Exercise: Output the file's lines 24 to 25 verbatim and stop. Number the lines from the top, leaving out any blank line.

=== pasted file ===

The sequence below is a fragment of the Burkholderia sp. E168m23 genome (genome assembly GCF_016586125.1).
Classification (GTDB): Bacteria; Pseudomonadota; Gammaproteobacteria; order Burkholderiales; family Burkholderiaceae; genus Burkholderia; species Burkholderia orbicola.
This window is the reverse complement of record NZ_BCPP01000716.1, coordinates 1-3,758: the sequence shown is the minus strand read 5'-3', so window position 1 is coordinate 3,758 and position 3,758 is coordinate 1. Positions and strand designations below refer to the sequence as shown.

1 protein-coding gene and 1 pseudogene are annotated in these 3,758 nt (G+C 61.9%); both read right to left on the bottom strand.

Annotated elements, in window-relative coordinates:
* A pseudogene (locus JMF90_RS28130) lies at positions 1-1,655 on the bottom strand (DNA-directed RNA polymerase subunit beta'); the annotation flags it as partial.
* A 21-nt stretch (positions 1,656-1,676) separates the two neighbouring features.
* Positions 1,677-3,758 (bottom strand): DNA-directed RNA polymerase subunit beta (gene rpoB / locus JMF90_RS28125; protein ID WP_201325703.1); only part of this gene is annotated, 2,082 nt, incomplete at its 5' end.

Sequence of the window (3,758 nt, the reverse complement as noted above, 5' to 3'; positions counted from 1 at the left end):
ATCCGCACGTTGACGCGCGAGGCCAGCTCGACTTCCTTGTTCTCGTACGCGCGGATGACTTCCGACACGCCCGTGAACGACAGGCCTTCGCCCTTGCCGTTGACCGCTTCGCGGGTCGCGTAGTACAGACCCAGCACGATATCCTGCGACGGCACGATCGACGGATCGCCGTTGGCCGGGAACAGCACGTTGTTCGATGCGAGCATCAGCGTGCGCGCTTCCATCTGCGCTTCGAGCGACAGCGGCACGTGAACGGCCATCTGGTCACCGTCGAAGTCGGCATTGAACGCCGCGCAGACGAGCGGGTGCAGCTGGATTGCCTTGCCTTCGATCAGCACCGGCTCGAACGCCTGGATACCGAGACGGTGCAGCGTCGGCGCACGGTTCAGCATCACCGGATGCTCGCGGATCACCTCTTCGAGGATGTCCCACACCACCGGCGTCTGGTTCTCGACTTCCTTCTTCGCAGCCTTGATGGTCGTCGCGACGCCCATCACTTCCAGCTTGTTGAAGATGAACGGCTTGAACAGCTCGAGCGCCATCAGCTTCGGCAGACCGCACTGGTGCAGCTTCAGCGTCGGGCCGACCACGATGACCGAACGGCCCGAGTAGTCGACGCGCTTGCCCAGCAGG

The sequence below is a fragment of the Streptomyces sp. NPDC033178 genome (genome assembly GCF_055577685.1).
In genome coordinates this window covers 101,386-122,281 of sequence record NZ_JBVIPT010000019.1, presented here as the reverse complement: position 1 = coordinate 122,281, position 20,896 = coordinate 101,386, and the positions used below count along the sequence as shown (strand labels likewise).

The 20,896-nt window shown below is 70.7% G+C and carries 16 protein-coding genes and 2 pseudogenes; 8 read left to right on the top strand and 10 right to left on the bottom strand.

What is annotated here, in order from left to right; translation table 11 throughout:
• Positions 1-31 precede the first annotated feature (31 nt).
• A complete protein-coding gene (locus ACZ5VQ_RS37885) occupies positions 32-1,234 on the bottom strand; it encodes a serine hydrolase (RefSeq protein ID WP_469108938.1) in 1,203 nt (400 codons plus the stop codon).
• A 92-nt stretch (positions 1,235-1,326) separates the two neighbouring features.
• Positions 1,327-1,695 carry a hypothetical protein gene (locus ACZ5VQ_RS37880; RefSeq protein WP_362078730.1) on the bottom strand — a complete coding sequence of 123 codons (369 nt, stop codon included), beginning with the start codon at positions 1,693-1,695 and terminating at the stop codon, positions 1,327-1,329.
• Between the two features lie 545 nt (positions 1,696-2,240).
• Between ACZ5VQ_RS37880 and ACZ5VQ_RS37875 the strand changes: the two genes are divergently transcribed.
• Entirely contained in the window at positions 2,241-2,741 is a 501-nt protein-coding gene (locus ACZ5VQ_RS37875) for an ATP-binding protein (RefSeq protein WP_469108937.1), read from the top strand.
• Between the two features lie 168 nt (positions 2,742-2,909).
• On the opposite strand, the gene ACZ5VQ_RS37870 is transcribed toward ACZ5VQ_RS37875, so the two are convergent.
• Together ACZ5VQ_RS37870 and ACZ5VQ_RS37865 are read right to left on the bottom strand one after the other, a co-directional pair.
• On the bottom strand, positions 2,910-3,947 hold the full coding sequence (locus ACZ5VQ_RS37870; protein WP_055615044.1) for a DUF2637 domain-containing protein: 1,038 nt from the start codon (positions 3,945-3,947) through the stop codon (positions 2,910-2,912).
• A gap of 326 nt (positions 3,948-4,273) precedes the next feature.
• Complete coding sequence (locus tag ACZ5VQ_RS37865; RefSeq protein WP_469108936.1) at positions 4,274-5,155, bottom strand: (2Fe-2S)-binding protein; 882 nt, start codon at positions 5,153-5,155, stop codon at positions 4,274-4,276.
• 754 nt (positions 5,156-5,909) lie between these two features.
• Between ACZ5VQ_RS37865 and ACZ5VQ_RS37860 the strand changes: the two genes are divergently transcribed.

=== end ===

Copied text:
• Together ACZ5VQ_RS37870 and ACZ5VQ_RS37865 are read right to left on the bottom strand one after the other, a co-directional pair.
• On the bottom strand, positions 2,910-3,947 hold the full coding sequence (locus ACZ5VQ_RS37870; protein WP_055615044.1) for a DUF2637 domain-containing protein: 1,038 nt from the start codon (positions 3,945-3,947) through the stop codon (positions 2,910-2,912).